If you’ve had back pain or a stiff neck, whether from arthritis or an injury, you’ve likely considered seeing a chiropractor. While it’s true that chiropractors manipulate or adjust the spine to improve pain and mobility, the benefits may extend beyond the back and neck. By using varying degrees of force in an effort to adjust misaligned joints, chiropractors try to improve the relationship between the spine and nervous system, which they believe may affect the function of all the systems in the body.
But what should you expect from a chiropractor visit and is it safe for arthritis? If you’re looking for a non-medication way to take the edge off of those painful joints, chiropractic care may be for you, as long as you remember to listen to your body, and find a chiropractor that will listen to you and your wishes.
Most of what chiropractors do today is gentler than “cracking” backs or “popping” necks into place. In fact, there are many different techniques that chiropractors use to adjust the spine, joints and muscles with varying degrees of force.
If you have back, neck or other joint pain due to osteoarthritis, chiropractic is one of the safest therapies you can use, explains Scott Haldeman, MD, a neurologist in Santa Ana, California and Chairman Emeritus of the Research Council for the World Federation of Chiropractic.
During your first visit, the chiropractor should take a detailed medical history and perform a physical exam of every joint to determine what approaches are right for you. This will determine if chiropractic care is right for you and what the specific care may be most helpful.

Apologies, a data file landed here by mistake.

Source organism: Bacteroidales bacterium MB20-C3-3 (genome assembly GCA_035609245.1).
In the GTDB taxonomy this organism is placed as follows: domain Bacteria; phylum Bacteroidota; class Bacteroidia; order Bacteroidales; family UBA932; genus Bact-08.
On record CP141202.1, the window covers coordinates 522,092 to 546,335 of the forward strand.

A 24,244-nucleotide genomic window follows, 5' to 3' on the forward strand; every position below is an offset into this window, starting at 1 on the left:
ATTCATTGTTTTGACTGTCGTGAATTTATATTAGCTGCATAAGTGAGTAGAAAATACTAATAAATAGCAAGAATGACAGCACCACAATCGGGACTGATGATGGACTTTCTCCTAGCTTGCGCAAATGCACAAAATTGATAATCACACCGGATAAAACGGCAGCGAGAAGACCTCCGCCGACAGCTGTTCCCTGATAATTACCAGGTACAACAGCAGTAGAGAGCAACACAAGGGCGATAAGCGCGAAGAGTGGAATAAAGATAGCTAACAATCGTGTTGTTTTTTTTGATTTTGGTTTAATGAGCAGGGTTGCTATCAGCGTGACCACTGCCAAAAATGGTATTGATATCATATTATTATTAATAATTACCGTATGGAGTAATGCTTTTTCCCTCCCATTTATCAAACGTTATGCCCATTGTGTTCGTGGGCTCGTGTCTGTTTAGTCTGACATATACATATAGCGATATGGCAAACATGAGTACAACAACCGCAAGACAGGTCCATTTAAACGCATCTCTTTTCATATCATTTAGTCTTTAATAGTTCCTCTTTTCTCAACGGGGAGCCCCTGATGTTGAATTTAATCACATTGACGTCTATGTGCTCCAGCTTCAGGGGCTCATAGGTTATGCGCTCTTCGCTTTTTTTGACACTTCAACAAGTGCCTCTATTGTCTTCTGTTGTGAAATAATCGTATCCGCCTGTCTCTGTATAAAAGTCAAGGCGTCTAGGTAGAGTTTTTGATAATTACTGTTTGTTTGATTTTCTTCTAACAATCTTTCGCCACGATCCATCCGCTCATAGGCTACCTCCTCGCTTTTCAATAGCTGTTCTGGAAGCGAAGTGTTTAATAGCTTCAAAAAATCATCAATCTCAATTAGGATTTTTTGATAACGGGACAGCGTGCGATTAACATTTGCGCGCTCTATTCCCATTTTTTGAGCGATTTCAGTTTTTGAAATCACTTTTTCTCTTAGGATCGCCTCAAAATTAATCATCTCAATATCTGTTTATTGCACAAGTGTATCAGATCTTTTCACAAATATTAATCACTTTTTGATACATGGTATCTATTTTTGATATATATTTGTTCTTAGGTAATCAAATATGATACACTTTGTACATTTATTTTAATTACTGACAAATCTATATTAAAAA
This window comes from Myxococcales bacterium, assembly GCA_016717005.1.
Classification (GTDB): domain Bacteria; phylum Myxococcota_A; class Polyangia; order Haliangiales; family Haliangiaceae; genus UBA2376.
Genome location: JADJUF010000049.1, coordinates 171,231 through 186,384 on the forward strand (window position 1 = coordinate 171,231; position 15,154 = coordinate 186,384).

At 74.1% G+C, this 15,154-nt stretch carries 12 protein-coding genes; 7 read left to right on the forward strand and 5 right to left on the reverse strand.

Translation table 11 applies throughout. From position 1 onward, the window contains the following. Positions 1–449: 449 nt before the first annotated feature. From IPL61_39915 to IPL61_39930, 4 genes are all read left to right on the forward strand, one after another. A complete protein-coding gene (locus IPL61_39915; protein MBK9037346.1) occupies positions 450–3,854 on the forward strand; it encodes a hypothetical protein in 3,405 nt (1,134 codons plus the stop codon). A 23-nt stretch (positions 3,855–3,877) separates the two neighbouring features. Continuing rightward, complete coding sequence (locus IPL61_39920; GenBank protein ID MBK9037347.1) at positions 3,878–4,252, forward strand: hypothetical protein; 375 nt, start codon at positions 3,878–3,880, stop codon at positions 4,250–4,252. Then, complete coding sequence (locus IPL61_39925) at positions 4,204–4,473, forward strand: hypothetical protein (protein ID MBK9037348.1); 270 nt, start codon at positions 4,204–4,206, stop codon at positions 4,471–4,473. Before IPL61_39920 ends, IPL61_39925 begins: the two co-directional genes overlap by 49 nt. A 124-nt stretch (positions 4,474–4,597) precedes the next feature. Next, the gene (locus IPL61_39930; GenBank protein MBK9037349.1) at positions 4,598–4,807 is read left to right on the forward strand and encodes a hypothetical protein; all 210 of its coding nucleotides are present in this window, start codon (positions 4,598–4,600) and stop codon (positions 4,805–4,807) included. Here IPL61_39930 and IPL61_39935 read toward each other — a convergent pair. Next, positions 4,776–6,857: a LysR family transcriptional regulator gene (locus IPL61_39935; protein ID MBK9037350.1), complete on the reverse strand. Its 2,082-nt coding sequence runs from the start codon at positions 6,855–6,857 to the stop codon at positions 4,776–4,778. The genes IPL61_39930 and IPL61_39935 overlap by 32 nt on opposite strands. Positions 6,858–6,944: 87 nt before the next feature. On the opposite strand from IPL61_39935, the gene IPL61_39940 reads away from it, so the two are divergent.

In my office, I like to use a broad range of therapies, tools and exercises to help your body do the best with what you’ve got. Chiropractors focus on the relationships between structure and function; if the structure of a joint is not able to function optimally (like it arthritis), then it can’t work as it was designed, which can leave to pain, dysfunction and further degeneration. So, helping the joints move as well as they can with keep them as healthy as they can be.
One of the best ways to help with the pain and stiffness of degenerative osteoarthritis is to use deep heat and joint mobilization; the heat will help to increase the blood circulation to the region to increase the nutrient availability and the joint mobilization helps to “slosh” the viscous synovial fluid over the cartilage lining the joints (this is how the cartilage with its poor blood supply gets nutrients).
Heat and hand and foot rubs? Sounds pretty nice, right?
If this therapy speaks to you, consider a Cozy Up, or a Cozy Up 2 session. 30 -45 minutes of our Rejuvenation Room; resting on the far-infared heated jade stone therapy mat, wearing hand and foot masks of intensely moisturizing blend of macadamia nut and rosehip oils, shea and coconut butters while wearing heated and weighted mitts and booties. (the Cozy 2 includes 15 min of joint mobilization as well.) Deep heating may help improve circulation and soothe arthritis and muscle pain.